(pause for deep breath)

I feel much better now. Decent article. +1 SP.

Got birds?

Go right ahead. (4.66 / 3) (#60)
by regeya on Wed Jun 05, 2002 at 08:04:53 PM EST

If you have competitors, I will make every effort to find and patronize them.

Please do. I'm not sure the competition would appreciate it, though.

They might, however, enjoy your patronage.

All kidding aside: for your narrow range of examples, yes, PDF sucks. I can't imagine the modern print world without PDF, though, unless something vastly better came along. And some stupid half-witted XML-based scheme or saying "just use HTML" or "just use ASCII" doesn't cut it, buckfart. Oh, no indeedy. PDFs are generally compact enough to email (unlike their EPSed equivalents) and products such as Distiller are usually intelligent enough to, say, embed fonts necessary for a print ad to render correctly.

Do that with your steenking only-five-people-use-this-format-but-it's-XML-so-it's-as-if-it-were-created-by-J ehovah XML files

[ yokelpunk | kuro5hin diary ]
[ Parent ]

It's the abuse that gets me. (none / 0) (#65)
by NFW on Thu Jun 06, 2002 at 01:34:51 AM EST

D'oh. What's the verb for "give patronage?" (Or should I say, "perform patronage?" Or should I say... nevermind, I'm just going downhill now). That's an honest question by the way.

Having had nothing to do with the print world since editing my college paper years ago, that "narrow range of examples" represents nearly all of what I've seen PDF used for.

Like I said, if you're targeting hardcopy, do whatever. It's <a href="http://www.whatever.net/some.pdf">stuff like this</a> that makes me raise a middle finger in the general direction of pinheaded webmasters on a weekly basis.

Got birds?

[ Parent ]

patronize (n/t) (4.33 / 3) (#79)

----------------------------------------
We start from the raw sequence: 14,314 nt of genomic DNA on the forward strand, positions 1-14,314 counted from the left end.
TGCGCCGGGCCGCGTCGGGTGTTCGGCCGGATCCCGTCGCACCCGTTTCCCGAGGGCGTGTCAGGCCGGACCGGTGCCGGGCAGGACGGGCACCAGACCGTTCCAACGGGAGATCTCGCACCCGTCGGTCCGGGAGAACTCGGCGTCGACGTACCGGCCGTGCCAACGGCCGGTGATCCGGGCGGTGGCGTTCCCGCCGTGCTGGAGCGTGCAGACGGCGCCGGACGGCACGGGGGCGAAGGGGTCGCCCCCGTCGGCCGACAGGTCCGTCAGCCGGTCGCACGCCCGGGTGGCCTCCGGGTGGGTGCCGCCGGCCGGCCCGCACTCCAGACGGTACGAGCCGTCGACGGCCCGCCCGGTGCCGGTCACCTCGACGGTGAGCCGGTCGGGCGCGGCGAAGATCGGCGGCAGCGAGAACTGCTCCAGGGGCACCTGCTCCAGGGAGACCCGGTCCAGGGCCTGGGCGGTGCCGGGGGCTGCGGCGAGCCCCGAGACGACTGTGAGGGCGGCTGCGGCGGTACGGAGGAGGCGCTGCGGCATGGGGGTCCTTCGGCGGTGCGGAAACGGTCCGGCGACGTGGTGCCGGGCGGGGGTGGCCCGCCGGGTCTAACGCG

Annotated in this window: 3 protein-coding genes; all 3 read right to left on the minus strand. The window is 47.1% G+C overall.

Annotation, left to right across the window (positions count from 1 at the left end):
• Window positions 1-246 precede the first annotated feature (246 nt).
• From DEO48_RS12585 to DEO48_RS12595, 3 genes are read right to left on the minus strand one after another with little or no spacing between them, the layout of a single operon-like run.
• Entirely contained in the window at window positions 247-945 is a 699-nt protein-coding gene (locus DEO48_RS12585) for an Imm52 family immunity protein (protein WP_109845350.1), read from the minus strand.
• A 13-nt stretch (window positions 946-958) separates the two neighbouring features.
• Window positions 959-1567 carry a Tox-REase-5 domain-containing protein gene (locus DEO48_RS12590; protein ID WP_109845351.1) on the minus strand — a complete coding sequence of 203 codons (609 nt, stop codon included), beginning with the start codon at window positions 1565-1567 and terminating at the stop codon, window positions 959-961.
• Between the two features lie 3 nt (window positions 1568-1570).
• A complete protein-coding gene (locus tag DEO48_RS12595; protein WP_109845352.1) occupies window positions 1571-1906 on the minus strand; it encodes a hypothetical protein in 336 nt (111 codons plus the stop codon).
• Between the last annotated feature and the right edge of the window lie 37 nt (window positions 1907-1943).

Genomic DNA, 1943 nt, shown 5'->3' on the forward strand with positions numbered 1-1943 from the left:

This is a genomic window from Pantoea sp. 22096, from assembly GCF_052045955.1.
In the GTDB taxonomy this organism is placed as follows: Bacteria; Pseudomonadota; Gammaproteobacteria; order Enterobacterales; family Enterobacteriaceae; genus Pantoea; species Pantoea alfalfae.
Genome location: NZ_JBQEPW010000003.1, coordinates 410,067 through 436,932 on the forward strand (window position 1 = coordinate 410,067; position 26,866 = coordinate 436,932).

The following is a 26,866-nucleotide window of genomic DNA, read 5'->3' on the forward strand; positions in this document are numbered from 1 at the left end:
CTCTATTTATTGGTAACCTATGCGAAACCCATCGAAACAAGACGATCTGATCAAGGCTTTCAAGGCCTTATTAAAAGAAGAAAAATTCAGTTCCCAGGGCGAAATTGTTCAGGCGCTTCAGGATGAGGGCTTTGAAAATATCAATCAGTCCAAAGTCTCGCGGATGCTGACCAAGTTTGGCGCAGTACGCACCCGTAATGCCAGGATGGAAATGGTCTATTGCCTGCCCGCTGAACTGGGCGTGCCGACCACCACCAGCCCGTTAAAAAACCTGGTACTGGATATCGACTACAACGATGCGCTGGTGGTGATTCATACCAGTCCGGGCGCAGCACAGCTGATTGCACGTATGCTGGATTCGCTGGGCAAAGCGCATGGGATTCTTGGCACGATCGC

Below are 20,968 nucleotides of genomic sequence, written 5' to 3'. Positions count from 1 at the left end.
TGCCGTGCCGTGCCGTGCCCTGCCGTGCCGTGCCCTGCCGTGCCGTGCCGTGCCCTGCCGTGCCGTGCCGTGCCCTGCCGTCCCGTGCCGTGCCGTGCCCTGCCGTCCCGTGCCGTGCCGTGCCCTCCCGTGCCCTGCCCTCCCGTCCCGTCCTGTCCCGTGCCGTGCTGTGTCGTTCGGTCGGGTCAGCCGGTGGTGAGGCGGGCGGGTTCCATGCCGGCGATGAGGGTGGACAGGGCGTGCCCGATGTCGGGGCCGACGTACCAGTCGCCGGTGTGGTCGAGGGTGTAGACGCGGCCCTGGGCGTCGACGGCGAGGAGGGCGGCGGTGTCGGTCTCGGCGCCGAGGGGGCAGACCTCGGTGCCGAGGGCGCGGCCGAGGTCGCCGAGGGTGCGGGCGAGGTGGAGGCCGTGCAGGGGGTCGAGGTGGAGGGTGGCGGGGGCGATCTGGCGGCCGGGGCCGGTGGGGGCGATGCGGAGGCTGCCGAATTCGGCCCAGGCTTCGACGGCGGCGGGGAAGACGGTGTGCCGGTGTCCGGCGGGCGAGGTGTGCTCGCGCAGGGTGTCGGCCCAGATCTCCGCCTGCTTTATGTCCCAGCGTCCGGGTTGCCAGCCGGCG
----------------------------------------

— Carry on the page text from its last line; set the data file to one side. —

by nmx on Thu Jun 06, 2002 at 11:10:44 AM EST

"Well kids, you tried your best, and you failed. The lesson is, never try."
[ Parent ]
double d'oh (none / 0) (#86)
by NFW on Thu Jun 06, 2002 at 02:56:23 PM EST

OK, so I got off my proverbial ass and checked a dictionary:

Main Entry: pa∑tron∑ize
Pronunciation: 'pA-tr&-"nIz, 'pa-
Function: transitive verb
Inflected Form(s): -ized; -iz∑ing
Date: 1589
1 : to act as patron of : provide aid or support for
2 : to adopt an air of condescension toward : treat haughtily or coolly
3 : to be a frequent or regular customer or client of

Got birds?

[ Parent ]

Hey, look folks. (5.00 / 1) (#92)
by regeya on Thu Jun 06, 2002 at 06:31:41 PM EST

Someone pointed out my error, and I changed my rating. You can stop with the "retalitory" ratings now. :-D

[ yokelpunk | kuro5hin diary ]
[ Parent ]

Understood. (none / 0) (#84)
by regeya on Thu Jun 06, 2002 at 02:50:26 PM EST

And I agree, using PDFs rather than creating real online content is stupid and lazy, and you shouldn't do business with anyone like that, because, as far as I'm concerned, a lazy sales staff is usually indicative of an even lazier company.

[ yokelpunk | kuro5hin diary ]
[ Parent ]

Regeya... (none / 0) (#85)
by ti dave on Thu Jun 06, 2002 at 02:56:00 PM EST

nmx is correct. The verb he was seeking *is* patronize.
"If you dial," Iran said, eyes open and watching, "for greater venom, then I'll dial the same."

[ Parent ]
Hey! (5.00 / 1) (#91)
by regeya on Thu Jun 06, 2002 at 06:30:00 PM EST

Thanks for patronizing me! :-D

Hehe . . . seriously, because of your comment, I searched out a Webster's dictionary published in 1940, and there was nothing mentioned about treating anyone in a condescending manner; just definitions about patronage. My bad. I'm so queer sometimes.

[ yokelpunk | kuro5hin diary ]
[ Parent ]

gzip eps! (none / 0) (#100)
by martingale on Fri Jun 07, 2002 at 03:48:53 AM EST

what, you don't gzip eps files when sending them through email? You nuts? :-)

I find that quite a few gzipped eps files are actually slightly smaller than the pdf equivalents. And if you bzip2'em, it's probably even smaller. Shows that Adobe's idea of incorporating compression into the file format isn't the best one they've had.

[ Parent ]

VTeX (4.00 / 4) (#33)
by theElectron on Wed Jun 05, 2002 at 03:10:11 PM EST

If you don't want to screw around with teTex or the like, you might try VTeX. It's a commercial product that is free for Linux/x86 (pretty nice of them, huh?). Its primary output is PDF files (no .dvi .ps etc.) and they always looks great.

Join the NRA!
pdf sucks anyway you put it! (1.83 / 6) (#37)
by dinu on Wed Jun 05, 2002 at 03:37:16 PM EST

What is wrong with ASCII? :)

"Real" glyphs, that's what. (3.75 / 4) (#42)